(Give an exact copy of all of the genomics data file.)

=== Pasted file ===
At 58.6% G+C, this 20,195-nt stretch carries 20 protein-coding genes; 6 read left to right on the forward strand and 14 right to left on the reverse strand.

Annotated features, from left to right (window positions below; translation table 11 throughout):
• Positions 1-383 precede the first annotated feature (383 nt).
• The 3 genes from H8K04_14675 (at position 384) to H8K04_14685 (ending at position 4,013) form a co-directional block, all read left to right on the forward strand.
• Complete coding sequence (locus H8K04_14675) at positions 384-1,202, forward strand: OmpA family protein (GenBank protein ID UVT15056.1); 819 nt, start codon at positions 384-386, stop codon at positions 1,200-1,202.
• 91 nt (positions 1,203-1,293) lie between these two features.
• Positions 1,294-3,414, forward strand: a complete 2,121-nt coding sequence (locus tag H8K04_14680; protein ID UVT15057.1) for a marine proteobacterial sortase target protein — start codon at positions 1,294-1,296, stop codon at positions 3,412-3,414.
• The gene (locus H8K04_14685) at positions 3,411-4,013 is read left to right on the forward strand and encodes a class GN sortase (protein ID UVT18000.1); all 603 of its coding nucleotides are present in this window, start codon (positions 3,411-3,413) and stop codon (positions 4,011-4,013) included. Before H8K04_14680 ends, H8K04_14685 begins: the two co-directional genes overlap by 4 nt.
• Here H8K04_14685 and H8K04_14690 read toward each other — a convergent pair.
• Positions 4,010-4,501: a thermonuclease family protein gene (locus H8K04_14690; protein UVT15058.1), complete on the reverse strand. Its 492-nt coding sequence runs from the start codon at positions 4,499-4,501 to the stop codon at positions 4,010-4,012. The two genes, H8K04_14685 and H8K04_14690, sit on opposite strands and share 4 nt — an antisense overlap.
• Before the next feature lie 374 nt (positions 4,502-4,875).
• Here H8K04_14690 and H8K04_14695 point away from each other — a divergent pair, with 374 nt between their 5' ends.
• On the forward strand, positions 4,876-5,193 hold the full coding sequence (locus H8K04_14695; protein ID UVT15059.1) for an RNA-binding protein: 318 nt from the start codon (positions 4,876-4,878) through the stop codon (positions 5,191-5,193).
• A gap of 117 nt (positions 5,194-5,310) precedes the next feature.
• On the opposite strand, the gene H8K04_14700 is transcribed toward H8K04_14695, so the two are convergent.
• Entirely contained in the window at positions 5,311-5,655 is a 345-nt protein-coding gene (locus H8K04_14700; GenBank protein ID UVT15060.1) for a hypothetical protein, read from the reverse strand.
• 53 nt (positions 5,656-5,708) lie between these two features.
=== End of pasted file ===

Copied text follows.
At 58.6% G+C, this 20,195-nt stretch carries 20 protein-coding genes; 6 read left to right on the forward strand and 14 right to left on the reverse strand.

Annotated features, from left to right (window positions below; translation table 11 throughout):
• Positions 1-383 precede the first annotated feature (383 nt).
• The 3 genes from H8K04_14675 (at position 384) to H8K04_14685 (ending at position 4,013) form a co-directional block, all read left to right on the forward strand.
• Complete coding sequence (locus H8K04_14675) at positions 384-1,202, forward strand: OmpA family protein (GenBank protein ID UVT15056.1); 819 nt, start codon at positions 384-386, stop codon at positions 1,200-1,202.
• 91 nt (positions 1,203-1,293) lie between these two features.
• Positions 1,294-3,414, forward strand: a complete 2,121-nt coding sequence (locus tag H8K04_14680; protein ID UVT15057.1) for a marine proteobacterial sortase target protein — start codon at positions 1,294-1,296, stop codon at positions 3,412-3,414.
• The gene (locus H8K04_14685) at positions 3,411-4,013 is read left to right on the forward strand and encodes a class GN sortase (protein ID UVT18000.1); all 603 of its coding nucleotides are present in this window, start codon (positions 3,411-3,413) and stop codon (positions 4,011-4,013) included. Before H8K04_14680 ends, H8K04_14685 begins: the two co-directional genes overlap by 4 nt.
• Here H8K04_14685 and H8K04_14690 read toward each other — a convergent pair.
• Positions 4,010-4,501: a thermonuclease family protein gene (locus H8K04_14690; protein UVT15058.1), complete on the reverse strand. Its 492-nt coding sequence runs from the start codon at positions 4,499-4,501 to the stop codon at positions 4,010-4,012. The two genes, H8K04_14685 and H8K04_14690, sit on opposite strands and share 4 nt — an antisense overlap.
• Before the next feature lie 374 nt (positions 4,502-4,875).
• Here H8K04_14690 and H8K04_14695 point away from each other — a divergent pair, with 374 nt between their 5' ends.
• On the forward strand, positions 4,876-5,193 hold the full coding sequence (locus H8K04_14695; protein ID UVT15059.1) for an RNA-binding protein: 318 nt from the start codon (positions 4,876-4,878) through the stop codon (positions 5,191-5,193).
• A gap of 117 nt (positions 5,194-5,310) precedes the next feature.
• On the opposite strand, the gene H8K04_14700 is transcribed toward H8K04_14695, so the two are convergent.
• Entirely contained in the window at positions 5,311-5,655 is a 345-nt protein-coding gene (locus H8K04_14700; GenBank protein ID UVT15060.1) for a hypothetical protein, read from the reverse strand.
• 53 nt (positions 5,656-5,708) lie between these two features.